Our Bogs – The ‘Gold’ of the Future

MEG Member, Liam Murtagh who as a youth cut turf by hand for winter fuel, now reflects on the changing view of bogs and their role in maintaining biodiversity and combating climate change.

bog 1 bog 2

Pictured above left and third from right (in picture on right) is Nuala Madigan of the Irish Peatland Conservation Council. Nuala recently presented a demonstration on composting and peat-free gardening to members of Castleblayney Tidy Towns and Castleblayney Community Gardens Group at the Community Gardens Polytunnel in Drumillard.  The event was organised by Niall O Connor, Environment Awareness Officer, Monaghan Co Council as as part of the Local Agenda 21 Programme. 

What image do bogs conjure up for you?  Perhaps a swampy place to be avoided or a place where many people in the past went to cut and save turf for winter fuel. Another image might be that of an expansive brown plain as in the case of Bord na Móna bogs in the Midlands. An image that has a more recent history is the bog as a place of fun where the sport of ‘bog snorkelling’ is enjoyed. A more idyllic image of a bog is of a place that is soft underfoot and teeming with wildlife – bees, heather, bog cotton, sundews and mosses, with skylarks singing in the sky above.

As well as their immense value for biodiversity it is now clear that bogs are becoming highly valued in the global effort to slow down climate change. It has been found that bogs worldwide store twice the amount of carbon as the world’s forests. The difference between peat and actual gold or indeed the ‘black gold’ otherwise known as oil is that the high value of peat bogs will be realised by leaving them intact as ‘carbon sinks’ rather than extracting the resource from the ground.  This strategy should help Ireland meet international commitments in combatting climate change and in protecting biodiversity.

Originally we had 1.2 million hectares (almost 3 million acres) of bog in Ireland. Only about 20 per cent remains intact, largely as a result of domestic or commercial turf / peat harvesting and drainage for agricultural purposes. The blanket bogs are the ones you tend to find in hilly areas – a good example of this habitat that has survived in Co Monaghan is Eshbrack Bog which lies between Scotstown and Sliabh Beagh. Raised bogs, the ones you find on lowland plains are now rare in Co Monaghan but Carnquill Bog near Tydavnet is one of the few raised bogs left in the county. It’s a relatively small area of bog unlike the large expanses of bog in some of the midland counties.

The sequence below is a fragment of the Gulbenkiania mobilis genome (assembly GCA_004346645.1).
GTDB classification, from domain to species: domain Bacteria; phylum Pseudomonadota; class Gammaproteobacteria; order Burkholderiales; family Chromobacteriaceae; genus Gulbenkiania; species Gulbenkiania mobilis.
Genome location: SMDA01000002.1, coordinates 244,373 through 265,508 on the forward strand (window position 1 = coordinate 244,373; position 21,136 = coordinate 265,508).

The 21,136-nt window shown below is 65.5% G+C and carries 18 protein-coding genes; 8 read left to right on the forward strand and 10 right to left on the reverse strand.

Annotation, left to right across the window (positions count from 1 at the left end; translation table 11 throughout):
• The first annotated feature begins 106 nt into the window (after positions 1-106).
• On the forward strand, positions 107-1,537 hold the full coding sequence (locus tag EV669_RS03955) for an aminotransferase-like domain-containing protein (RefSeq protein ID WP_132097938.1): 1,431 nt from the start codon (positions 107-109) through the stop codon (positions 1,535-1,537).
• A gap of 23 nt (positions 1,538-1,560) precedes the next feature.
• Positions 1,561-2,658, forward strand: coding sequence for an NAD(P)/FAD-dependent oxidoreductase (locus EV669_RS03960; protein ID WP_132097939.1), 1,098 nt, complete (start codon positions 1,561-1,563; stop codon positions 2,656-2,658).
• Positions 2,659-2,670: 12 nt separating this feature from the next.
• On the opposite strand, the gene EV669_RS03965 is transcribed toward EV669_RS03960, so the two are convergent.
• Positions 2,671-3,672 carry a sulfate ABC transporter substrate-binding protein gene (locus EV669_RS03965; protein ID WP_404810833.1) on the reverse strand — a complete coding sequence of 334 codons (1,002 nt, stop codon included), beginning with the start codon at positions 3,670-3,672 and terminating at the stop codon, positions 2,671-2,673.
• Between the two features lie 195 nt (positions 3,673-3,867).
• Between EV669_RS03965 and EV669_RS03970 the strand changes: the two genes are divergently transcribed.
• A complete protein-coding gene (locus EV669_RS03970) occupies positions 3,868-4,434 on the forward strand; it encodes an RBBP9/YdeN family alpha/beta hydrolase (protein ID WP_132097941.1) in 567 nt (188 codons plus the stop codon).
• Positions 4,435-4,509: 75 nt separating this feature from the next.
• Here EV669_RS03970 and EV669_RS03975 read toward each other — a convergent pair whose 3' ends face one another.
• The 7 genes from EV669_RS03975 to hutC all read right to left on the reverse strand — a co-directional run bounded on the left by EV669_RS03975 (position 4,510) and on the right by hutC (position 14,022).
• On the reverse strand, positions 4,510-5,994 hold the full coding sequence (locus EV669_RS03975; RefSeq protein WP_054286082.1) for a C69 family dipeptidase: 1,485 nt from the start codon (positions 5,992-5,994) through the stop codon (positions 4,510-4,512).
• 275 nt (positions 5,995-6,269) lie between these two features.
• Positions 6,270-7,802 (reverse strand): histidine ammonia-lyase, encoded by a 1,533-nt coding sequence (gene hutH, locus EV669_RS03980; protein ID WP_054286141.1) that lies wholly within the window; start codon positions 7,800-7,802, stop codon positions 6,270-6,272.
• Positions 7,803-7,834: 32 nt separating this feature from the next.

It was in one of those midland bogs which lies near Abbeyshrule in Co Longford where, quite a few years ago, my neighbours and I cut turf by hand by using a spade-like implement known as a ‘slean’. The biodiversity and wider ecological value of the bog so close to Abbeyshrule was one of the village’s assets that was highlighted last year in its winning of  the top award in National Tidy Towns Competition and also a gold medal in European Entente Floral competition.

Bogs are not generally regarded as a renewable source of energy, as extraction rates usually exceed their growth of 1mm per year or 1 metre per 1000 years.  When peat is harvested these days it is generally done mechanically. Significant quantities of peat are now being exported for horticultural purposes. One way of reducing the use of peat is by home composting or buying bagged peat-free or peat-reduced compost.  Using bulk municipal compost like that produced by NW Recycling in Keady may be another option.

The carbon holding capacity of bogs can be significantly reduced not just by turf cutting but also by conifer plantations and sometimes by the excavation and drainage of virgin bog for the sites of wind turbines.  However cutaway bogs can and will be used successfully for wind turbines. Cutaway bogs have also been transformed into new lakeland habitats that really enhance biodiversity as is the case in Lough Boora Parklands in Co Offaly. Government efforts to implement the EU Habitats Directive which protects biodiversity – and so avoid possible fines of €25,000 per day – have met with some resistance. Some of the turf cutters who have been instructed  to cease cutting on the 53  Special Areas of Conservation SACs  are not willing to accept the compensation being offered or be moved to alternative sites being provided. To ensure that the EU Habitats Directive and carbon accounting objectives are achieved in consultation with the various stakeholders the Government set up a Peatlands Council in 2011 to fulfil this role. Balancing short term gain from with the long term loss to humanity as a result of the over extraction of peat is a real challenge.

Conserving a representative sample of our bogs is the aim of another group, the Irish Peatlands Conservation Council. It is a non- governmental organisation based at the Bog of Allen Centre in Co Kildare. The visitors centre is worth a visit and events  on the theme ‘A Day in the Bog’  take place there on 27th & 28th July. See www.ipcc.ie. Other bog or peat related visitor attractions include the Peatlands Park near Dungannon, the Corlea Trackway Visitors Centre, Co Longford and Lough Boora Parklands, Co Offaly.

July is an ideal month to visit a local bog to experience its beauty at first hand.  If you pick a fine day and take your time as well taking simple precautions I’m sure you will really enjoy the experience.